The vast majority of residents of red cities are ultra-Orthodox.

Boys play in a yeshiva school in Beitar Illit that opened in violation of coronavirus regulations, October 18, 2020. (Screenshot: Twitter)

Meanwhile, many boys’ schools for older kids in those areas have also opened in violation of rules and with little evident police effort at enforcement.

“The idea of opening daycare in red zones now is political; the idea of not having a lockdown in August was political; and it’s political to have a coronavirus czar who has an army of experts not listen to him regarding his traffic light system, and at times make him seem like a scapegoat,” he said referring to the rejection of coronavirus czar Ronni Gamzu’s “traffic light” plan several weeks ago. Instead, government authorities voted to put the nationwide lockdown in place.

Coronavirus czar Ronni Gamzu at a meeting of the Knesset’s Labor and Welfare Committee, in Jerusalem, October 19, 2020. (Shmulik Grossman/Knesset)

Prime Minister Benjamin Netanyahu on Sunday rejected the notion that political considerations played a part in the drawing up of the exit plan from the national lockdown, saying the route to reopening was based solely on advice from health experts and officials. “We did not agree to any change to the outline that the [health] experts submitted,” he said at the start of the weekly cabinet meeting.

The researcher said that minds are so closed in Knesset discussions that, from his experience, “in a forum of 10 MKs you can have a serious discussion with three of them, but the majority are just there to voice their position, and already know ahead of time what they will say, regardless of what you say as an expert.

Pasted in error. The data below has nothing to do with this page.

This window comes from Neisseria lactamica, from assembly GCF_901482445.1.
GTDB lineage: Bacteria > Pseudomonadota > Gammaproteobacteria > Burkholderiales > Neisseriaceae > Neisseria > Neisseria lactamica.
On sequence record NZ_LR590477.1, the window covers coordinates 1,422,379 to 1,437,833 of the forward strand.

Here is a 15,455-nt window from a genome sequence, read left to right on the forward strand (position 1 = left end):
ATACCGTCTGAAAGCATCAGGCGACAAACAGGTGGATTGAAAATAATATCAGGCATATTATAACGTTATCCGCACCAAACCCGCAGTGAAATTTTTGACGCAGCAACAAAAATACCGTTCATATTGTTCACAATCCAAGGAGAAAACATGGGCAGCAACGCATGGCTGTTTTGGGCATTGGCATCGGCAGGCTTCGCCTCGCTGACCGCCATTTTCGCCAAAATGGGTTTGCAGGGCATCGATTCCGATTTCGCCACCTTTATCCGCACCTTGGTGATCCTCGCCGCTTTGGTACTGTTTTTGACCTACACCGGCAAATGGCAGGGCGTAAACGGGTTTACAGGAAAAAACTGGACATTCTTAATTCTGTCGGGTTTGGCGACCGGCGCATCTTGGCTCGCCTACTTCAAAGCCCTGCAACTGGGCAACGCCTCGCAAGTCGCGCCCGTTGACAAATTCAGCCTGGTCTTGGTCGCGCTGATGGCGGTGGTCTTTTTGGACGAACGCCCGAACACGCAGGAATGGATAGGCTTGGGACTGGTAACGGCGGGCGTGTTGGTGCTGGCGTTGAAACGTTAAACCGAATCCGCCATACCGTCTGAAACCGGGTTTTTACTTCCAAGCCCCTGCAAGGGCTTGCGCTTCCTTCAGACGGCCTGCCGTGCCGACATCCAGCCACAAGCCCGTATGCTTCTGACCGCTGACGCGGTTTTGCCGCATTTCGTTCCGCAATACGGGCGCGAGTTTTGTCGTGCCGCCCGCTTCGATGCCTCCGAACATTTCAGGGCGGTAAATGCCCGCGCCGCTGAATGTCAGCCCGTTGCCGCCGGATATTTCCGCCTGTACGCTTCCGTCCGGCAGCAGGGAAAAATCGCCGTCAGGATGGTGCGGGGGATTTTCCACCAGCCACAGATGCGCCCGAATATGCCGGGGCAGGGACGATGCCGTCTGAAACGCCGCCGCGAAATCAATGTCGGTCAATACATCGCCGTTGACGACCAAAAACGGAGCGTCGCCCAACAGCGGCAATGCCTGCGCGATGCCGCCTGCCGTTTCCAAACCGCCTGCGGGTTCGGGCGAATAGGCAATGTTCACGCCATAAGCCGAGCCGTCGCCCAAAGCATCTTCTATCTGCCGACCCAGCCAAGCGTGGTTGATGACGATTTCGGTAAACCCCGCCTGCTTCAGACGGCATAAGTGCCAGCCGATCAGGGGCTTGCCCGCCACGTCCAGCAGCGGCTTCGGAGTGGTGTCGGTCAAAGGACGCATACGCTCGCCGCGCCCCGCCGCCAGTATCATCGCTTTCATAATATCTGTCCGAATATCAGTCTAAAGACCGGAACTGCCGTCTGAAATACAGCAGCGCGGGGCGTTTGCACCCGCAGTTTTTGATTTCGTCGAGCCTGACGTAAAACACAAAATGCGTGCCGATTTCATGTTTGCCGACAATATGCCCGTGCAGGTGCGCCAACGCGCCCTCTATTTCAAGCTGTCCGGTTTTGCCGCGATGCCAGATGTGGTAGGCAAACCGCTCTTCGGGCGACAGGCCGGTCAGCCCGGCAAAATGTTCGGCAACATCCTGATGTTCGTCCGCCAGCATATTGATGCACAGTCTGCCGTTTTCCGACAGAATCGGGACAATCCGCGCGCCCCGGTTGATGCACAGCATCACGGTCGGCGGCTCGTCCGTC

“If what you have to say doesn’t suit their political standpoint, they just won’t listen,” he said.

“Recently, those from Likud were pushing for the lockdown and Blue and White MKs were pushing to have businesses open,” he said. “And experts can have a feeling that no matter what you say you’ll be attacked for not supporting one side or the other.”

Reports on Thursday’s coronavirus cabinet session, which the academic stresses he did not attend, were particularly “shocking.” During that meeting, ministers voted to begin easing the lockdown. Among the measures rejected was a plan by Interior Minister Aryeh Deri to allow weddings of up to 200 people.

A couple celebrates their wedding at a public park in Efrat, March 15, 2020. (Gershon Elinson/Flash90)

Numerous experts have told politicians that large weddings are prone to be superspreader events that start many infection chains. Deri reportedly felt so wronged by the rejection that he voted to leave the lockdown in place and left the Zoom call in anger.

“The fact you’re requesting this, whether or not it happens, shows you’re not listening and not understanding the gravity of the situation,” said the researcher.